220811 KV Inflation Reduction Act House

Published

August 11, 2022

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To the Members of the U.S. House of Representatives:

The U.S. Chamber of Commerce urges you to oppose the Senate-passed reconciliation legislation. The Chamber will include votes on this legislation in our How They Voted congressional scorecard.

Although some harmful provisions included in prior versions of this bill have been eliminated, the legislation would still impose significant new tax increases and unprecedented government price controls that would deter investment, inhibit innovation, and undermine economic growth. Despite rebranding the legislation as the Inflation Reduction Act, the bill could increase inflation in the short term and would definitively not reduce inflation over the long term, according to multiple analyses.

While improvements have been made, the Corporate Book Minimum Tax would still punish companies for undertaking certain investments that are treated differently for financial reporting and income tax purposes as well as items like intangible drilling costs. Furthermore, its introduction would be neither simple nor administrable and would pose a competitive disadvantage to U.S.-headquartered businesses while increasing the incidence of unrelieved double taxation. The net effect of the tax would be less capital investment, which would make America poorer and would reduce future economic growth.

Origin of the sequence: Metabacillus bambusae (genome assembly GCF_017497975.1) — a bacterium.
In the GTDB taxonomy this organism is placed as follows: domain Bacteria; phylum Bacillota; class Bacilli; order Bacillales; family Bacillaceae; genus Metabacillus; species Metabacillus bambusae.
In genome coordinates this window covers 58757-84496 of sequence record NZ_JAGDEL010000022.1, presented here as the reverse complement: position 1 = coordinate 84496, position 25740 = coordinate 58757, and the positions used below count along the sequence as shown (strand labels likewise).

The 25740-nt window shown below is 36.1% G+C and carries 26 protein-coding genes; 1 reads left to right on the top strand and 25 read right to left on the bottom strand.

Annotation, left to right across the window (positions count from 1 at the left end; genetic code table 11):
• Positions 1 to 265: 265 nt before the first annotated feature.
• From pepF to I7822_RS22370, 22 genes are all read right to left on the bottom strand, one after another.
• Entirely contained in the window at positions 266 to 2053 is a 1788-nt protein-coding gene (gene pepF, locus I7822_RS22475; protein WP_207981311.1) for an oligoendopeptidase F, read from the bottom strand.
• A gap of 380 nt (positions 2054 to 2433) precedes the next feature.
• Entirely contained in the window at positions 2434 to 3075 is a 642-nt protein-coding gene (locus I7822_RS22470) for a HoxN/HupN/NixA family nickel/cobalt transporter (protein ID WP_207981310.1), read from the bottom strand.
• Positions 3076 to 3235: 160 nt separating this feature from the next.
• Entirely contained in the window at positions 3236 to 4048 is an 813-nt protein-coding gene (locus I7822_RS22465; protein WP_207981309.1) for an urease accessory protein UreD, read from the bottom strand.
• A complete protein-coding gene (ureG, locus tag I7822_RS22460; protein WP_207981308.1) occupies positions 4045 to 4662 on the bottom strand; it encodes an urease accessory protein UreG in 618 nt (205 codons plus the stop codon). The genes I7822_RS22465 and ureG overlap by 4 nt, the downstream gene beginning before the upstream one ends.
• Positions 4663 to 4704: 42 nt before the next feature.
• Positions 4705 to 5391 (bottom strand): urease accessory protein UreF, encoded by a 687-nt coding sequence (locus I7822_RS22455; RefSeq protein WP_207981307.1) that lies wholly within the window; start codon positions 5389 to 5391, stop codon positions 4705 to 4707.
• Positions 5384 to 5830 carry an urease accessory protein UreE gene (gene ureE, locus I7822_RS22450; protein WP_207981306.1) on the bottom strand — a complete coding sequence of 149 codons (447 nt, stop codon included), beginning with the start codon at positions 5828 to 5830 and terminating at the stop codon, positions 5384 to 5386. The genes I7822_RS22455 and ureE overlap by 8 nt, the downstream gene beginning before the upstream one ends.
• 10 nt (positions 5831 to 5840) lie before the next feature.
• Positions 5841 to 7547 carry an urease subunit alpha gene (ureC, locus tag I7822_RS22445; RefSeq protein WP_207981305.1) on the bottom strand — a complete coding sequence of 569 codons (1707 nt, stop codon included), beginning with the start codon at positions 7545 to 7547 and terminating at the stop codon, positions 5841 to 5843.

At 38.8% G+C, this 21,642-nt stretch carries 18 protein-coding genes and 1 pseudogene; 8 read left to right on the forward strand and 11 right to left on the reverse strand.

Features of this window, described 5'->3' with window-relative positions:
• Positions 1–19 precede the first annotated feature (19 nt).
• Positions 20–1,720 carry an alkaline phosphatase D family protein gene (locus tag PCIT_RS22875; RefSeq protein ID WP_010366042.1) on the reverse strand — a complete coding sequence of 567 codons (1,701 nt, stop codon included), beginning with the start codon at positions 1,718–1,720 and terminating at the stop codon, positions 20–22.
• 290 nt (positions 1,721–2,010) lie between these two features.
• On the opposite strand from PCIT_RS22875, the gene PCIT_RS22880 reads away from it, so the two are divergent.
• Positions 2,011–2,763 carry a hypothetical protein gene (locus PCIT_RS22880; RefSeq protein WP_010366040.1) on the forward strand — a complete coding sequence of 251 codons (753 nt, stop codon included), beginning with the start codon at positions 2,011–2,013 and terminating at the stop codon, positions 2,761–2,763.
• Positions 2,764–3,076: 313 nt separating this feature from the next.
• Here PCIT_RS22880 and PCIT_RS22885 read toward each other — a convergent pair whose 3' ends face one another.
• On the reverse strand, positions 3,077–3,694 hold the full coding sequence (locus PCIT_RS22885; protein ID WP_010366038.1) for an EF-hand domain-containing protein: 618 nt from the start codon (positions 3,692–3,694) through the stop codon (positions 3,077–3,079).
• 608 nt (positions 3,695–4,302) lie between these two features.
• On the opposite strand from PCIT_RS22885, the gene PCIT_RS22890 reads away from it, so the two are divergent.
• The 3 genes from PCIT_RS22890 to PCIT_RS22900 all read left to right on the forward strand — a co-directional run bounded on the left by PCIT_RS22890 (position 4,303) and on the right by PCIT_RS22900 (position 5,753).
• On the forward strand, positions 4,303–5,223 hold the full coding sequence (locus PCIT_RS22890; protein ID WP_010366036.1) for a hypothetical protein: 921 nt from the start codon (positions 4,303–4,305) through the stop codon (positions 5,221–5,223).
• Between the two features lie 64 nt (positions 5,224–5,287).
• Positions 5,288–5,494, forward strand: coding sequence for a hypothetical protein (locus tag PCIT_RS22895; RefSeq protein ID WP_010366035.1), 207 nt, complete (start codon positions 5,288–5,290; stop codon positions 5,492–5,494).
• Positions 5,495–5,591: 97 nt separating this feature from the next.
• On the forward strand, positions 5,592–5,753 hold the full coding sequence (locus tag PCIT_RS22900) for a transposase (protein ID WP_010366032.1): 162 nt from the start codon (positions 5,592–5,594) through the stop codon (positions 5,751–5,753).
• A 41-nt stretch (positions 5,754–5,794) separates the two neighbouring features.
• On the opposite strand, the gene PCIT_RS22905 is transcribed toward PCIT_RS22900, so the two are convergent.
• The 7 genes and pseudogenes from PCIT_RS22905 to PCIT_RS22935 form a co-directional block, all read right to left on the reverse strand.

The excise tax on stock buybacks would not only distort the efficient movement of capital to where it could be put to best use, it would diminish the value of Americans’ retirement savings.

Attacks on innovation are not limited to the new taxes the bill would impose. Price controls on pharmaceuticals would significantly reduce private sector investment in new research and drug development. Analysis indicates that this could result in a loss of nearly 600,000 jobs. The Congressional Budget Office predicts that such controls would lead to 15 fewer new drugs over the next 30 years. These changes would significantly harm patients and America’s health care system.

While it is worth noting that there are parts of the bill that would advance progress on climate and energy security, the benefits of these provisions do not outweigh the negative impacts of the provisions discussed above. We urge you to support American businesses in their efforts to invest, create jobs, conduct research and development, and innovate. Reject this misguided legislation.

Sincerely.

Suzanne P. Clark

President and CEO

U.S. Chamber of Commerce